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First Look: Macromedia Flash Professional 8

New video technologies lead beefed-up feature set By Dave Nagel
Macromedia today introduced the next generation of its interactive content creation tool, Flash 8. The new software will be available in two editions when it ships this September, Professional and Basic, with the Professional edition included as the headlining act in the newly announced Macromedia Studio 8. (The Basic version is being offered as a stand-alone application only.) In conjunction with the release of Flash 8, Macromedia is also launch the new Flash Player 8. 

Of all of the new tools in the new Studio 8 suite, Flash Professional 8 is clearly the most radically revamped, with improvements in several significant areas--particularly in the area of video, but also in the addition of new creative tools and workflow improvements. We;ll take a look at several of the major changes in the Professional edition, along with a glimpse into the new Flash Player 8 and a look at the differences between the Professional and Basic editions.

Flash Professional 8: New video technologies
Leading off the list of new features in Flash Professional 8 are several enhancements in the area of video encoding. The new release sports an entirely new video codec called On2 VP6, which offers, among other things, support for alpha channels in both the authoring environment and at runtime. The screen shot below of the Flash 8 interface shows a sample movie with an alpha channel composited over text and a background image created in Adobe Photoshop.

Note that with the new codec and Player, full 8-bit alpha channels are supported for transparent and semi-transparent video backgrounds.

In addition to the new codec--and as an extension to it--Flash 8 also includes a new video encoding engine that manifests itself in three different ways: as an internal encoder integrated into Flash Professional 8; as a stand-alone application; and as a component for exporting to Flash video from a variety of video editing, motion graphics and other types of video applications.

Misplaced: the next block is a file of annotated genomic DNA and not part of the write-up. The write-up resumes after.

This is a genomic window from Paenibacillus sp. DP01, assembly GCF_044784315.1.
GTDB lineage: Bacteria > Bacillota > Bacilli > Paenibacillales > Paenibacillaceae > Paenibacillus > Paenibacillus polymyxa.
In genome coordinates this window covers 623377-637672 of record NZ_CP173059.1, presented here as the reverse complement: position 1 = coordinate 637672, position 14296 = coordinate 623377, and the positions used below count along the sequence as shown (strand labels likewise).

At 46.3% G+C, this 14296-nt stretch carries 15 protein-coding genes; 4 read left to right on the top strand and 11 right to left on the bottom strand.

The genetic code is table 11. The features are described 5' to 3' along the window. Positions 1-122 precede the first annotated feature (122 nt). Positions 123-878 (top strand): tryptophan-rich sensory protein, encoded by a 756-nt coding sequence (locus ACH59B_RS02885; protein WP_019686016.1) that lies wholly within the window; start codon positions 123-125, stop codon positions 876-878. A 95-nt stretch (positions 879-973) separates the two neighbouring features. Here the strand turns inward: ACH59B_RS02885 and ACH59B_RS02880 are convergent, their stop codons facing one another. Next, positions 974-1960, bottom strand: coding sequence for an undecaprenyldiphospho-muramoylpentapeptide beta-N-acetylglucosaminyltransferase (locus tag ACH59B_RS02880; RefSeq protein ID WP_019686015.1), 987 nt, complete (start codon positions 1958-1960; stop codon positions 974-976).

The integrated encoder acts as a wizard within Flash. Whenever you import a piece of footage (such as a QuickTime movie), either to the stage or to the library, the encoding wizard pops up to walk you through the process, with options for embedding the video in the Flash file, streaming it, using progressive download, etc. It also calls up options for various compression settings, including codec (Sorenson Spark or On2 VP6); the option to include the alpha channel; bitrate; scaling; key frames; quality settings; and various audio options.

It also allows you to embed cue points for triggering events during playback.

And it offers cropping capabilities and the option of setting in and out points.

The stand-alone version of the encoder offers identical functionality, but it also adds batch processing for handling multiple video source files at the same time.

And it offers a plug-in component for exporting to the new Flash 8 format directly from non-linear editors, motion graphics applications and other QuickTime-based programs. (Below you see the export dialog in QuickTime 7 Pro, with the new Flash Video export option selected.)

Other new video enhancements include higher-quality video encoding and improved options for skinning.

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